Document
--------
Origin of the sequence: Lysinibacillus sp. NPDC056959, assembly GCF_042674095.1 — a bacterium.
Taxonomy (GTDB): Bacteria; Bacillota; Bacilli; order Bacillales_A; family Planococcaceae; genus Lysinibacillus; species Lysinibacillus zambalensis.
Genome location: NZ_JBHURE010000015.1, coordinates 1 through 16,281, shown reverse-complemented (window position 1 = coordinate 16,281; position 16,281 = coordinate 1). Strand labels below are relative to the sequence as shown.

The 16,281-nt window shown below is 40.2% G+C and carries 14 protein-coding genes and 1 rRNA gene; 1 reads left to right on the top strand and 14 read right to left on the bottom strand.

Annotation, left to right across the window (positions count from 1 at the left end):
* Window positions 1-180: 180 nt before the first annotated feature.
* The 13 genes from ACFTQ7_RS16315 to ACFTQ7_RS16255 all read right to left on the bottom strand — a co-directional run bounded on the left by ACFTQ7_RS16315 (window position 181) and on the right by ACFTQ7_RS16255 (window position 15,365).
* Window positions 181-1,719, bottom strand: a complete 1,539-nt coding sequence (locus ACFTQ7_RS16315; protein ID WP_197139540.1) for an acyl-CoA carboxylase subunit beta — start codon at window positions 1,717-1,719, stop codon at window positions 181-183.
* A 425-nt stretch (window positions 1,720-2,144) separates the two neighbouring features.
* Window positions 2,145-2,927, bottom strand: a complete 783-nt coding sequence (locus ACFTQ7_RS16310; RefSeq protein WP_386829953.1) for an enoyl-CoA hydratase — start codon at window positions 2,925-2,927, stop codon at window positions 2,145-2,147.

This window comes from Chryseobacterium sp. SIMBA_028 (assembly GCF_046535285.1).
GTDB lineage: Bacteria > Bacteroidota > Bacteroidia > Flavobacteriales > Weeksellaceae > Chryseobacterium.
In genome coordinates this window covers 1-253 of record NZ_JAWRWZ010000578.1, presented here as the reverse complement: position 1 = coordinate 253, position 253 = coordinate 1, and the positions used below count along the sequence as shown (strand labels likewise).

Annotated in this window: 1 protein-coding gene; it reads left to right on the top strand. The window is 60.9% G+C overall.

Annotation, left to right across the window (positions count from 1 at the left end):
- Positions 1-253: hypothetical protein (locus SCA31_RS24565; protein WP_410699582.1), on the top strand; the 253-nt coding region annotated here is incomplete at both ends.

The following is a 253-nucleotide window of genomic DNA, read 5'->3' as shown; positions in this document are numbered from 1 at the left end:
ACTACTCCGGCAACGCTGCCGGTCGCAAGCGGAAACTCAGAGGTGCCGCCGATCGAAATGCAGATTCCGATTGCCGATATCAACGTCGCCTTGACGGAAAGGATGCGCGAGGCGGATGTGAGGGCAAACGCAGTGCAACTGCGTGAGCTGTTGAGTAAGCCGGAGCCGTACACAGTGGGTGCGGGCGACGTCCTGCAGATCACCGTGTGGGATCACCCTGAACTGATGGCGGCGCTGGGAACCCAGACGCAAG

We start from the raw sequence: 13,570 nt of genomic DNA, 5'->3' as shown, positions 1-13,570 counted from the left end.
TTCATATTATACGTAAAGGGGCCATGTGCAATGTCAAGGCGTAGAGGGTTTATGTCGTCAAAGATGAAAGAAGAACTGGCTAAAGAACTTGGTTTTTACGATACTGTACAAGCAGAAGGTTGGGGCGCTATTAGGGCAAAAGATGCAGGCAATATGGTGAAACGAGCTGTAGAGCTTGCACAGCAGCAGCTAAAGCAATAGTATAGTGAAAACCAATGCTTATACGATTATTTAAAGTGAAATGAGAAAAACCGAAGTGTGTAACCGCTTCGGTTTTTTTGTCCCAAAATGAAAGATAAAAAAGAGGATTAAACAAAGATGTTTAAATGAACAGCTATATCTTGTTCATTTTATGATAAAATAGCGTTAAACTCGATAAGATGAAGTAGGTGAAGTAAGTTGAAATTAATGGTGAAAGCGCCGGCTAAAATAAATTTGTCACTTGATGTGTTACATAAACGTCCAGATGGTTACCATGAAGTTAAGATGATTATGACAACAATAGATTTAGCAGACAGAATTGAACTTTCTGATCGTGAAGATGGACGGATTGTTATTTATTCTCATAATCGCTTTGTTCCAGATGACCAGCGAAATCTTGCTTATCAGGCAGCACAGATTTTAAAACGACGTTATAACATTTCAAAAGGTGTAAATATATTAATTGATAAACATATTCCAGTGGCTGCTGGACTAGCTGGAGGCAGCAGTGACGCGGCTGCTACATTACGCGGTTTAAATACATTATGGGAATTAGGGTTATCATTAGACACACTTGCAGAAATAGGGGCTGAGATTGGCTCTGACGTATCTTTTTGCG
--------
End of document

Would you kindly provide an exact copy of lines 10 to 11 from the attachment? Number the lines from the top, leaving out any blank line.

* Window positions 2,145-2,927, bottom strand: a complete 783-nt coding sequence (locus ACFTQ7_RS16310; RefSeq protein WP_386829953.1) for an enoyl-CoA hydratase — start codon at window positions 2,925-2,927, stop codon at window positions 2,145-2,147.

This window comes from Chryseobacterium sp. SIMBA_028 (assembly GCF_046535285.1).